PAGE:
Every baseball player – from the Little League to the Major Leagues – lives for that feeling of swinging for the fences.

But what if you can’t see the fence? Or the ball? In a game where a small, hard ball travels across the plate in excess of 90 miles per hour, reaction time is beyond important. In an attempt to maximize that crucial reaction time, many professional and semi-professional baseball players have undergone LASIK vision correction surgery to correct their vision in the hopes of sharpening their game.

Denard Span, outfielder for the San Francisco Giants credits the procedure with giving him the boost he needed to finally promote out of the minor leagues. As a left-handed batter with vision poorer than 20/40 vision in his right eye (which is the leading eye for a left-handed batter), Span admits that there were times he didn’t even know what pitch he was swinging at! In reality, he was picking up the spin on the ball a split second late, which can be disastrous in baseball.













After surgery, Span was reported to have said, “At least now when I walk back to the dugout, I know what pitch I was fooled on. It’s helped me in the field, too. It’s definitely made a world of difference.” His game continued to improve, thanks – at least in part – to his improved vision, and Span made his major league debut in 2008, just a few short seasons after undergoing LASIK.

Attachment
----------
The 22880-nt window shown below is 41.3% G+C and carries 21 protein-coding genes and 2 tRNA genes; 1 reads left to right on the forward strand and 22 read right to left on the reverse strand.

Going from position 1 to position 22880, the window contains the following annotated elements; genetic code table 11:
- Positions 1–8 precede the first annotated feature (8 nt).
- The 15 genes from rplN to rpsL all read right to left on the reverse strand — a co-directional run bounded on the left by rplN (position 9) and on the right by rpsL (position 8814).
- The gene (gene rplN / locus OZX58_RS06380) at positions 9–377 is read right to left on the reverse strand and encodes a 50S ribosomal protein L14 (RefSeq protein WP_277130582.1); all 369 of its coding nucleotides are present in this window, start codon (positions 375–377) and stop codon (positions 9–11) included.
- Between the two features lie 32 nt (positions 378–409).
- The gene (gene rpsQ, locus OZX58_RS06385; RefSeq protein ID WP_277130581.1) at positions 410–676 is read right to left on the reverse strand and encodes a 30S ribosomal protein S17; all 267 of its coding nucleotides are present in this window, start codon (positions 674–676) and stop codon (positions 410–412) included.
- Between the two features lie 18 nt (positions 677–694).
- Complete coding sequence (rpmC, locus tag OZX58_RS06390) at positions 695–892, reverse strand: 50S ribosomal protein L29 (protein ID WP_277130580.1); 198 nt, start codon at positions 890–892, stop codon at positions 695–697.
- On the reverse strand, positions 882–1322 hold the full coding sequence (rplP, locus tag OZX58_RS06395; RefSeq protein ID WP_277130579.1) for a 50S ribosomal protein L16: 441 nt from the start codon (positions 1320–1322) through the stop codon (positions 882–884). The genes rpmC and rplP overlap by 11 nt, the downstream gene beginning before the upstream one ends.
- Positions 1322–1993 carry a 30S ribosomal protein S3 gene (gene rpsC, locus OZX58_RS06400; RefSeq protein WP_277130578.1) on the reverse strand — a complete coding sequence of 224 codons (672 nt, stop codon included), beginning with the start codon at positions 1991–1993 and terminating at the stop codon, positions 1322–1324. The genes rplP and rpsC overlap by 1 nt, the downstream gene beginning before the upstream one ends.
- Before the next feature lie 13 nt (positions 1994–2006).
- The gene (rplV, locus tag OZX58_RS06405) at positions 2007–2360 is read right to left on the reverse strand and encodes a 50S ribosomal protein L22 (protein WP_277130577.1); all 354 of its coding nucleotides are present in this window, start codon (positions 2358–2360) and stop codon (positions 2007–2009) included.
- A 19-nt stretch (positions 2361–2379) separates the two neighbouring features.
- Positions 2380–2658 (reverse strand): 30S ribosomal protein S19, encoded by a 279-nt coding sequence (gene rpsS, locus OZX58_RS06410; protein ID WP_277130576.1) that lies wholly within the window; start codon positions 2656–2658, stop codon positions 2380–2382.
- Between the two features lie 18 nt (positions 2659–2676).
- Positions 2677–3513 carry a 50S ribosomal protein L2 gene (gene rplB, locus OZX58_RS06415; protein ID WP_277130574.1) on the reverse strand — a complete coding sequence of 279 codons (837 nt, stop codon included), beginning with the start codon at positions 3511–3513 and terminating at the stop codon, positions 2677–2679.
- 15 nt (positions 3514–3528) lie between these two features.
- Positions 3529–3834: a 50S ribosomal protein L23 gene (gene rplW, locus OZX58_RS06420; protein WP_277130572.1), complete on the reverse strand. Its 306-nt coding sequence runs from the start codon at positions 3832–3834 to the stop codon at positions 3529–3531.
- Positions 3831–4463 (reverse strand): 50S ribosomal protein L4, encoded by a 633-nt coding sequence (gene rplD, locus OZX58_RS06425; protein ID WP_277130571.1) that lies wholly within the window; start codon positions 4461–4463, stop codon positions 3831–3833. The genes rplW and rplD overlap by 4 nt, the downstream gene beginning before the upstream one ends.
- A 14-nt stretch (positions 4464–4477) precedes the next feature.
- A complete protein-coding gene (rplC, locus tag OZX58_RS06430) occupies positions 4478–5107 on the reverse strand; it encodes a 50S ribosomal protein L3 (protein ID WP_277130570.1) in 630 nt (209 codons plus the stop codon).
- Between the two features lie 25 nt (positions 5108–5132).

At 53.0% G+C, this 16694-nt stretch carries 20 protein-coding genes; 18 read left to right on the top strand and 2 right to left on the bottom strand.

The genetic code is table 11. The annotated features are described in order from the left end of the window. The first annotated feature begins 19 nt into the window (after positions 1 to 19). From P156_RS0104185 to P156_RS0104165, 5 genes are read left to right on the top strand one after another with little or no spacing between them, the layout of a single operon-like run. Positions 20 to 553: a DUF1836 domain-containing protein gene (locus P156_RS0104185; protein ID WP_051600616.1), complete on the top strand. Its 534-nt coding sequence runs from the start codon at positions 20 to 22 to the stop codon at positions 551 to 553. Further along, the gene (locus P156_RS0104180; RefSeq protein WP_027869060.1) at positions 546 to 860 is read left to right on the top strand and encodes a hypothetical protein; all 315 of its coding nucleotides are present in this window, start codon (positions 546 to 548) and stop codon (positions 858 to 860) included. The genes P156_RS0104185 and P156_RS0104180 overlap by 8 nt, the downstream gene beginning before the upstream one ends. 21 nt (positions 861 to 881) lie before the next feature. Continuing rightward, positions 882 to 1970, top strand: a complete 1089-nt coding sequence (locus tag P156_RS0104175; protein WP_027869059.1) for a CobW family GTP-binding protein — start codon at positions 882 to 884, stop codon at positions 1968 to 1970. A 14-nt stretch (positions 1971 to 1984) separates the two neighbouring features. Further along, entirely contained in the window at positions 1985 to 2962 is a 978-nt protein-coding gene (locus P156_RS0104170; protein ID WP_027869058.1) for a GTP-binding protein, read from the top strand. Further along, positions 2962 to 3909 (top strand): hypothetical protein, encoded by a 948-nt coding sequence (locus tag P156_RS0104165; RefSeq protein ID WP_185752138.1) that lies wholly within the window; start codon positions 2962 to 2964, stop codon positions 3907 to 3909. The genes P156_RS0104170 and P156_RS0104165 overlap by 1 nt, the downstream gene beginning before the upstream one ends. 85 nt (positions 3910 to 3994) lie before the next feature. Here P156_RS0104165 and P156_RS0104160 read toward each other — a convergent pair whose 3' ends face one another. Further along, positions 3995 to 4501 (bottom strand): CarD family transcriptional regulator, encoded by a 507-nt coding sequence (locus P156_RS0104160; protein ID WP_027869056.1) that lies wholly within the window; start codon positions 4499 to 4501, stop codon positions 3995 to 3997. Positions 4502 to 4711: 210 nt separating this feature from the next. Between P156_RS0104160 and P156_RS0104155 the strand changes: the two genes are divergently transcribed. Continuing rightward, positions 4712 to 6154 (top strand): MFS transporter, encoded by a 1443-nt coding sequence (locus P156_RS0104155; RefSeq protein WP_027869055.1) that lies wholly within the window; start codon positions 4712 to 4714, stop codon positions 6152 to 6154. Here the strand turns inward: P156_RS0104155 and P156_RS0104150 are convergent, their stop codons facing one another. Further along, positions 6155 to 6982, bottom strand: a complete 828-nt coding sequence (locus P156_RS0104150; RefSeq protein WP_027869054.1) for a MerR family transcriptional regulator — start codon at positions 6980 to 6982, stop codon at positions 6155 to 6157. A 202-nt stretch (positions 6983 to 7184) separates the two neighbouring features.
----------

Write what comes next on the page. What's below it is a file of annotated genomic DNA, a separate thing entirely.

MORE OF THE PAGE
Mark Hendrickson, who finished his professional baseball career as a pitcher for the Baltimore Orioles, had vision so bad he says he couldn’t even see the catcher’s signals. It has been reported that he was legally blind in one eye and had 20/50 vision in the other. After LASIK, Hendrickson – who was one of only 12 athletes to ever play in both the MLB and the NBA – his vision was 20/15 in both eyes.













Other professional baseball players who have undergone LASIK include Mark Redman, pitcher retired from the Colorado Rockies, Greg Maddux, former MLB pitcher who spent time with the Chicago Cubs, Atlanta Braves and Los Angeles Dodgers, and Jarrod Washburn, retired pitcher for the Detroit Tigers.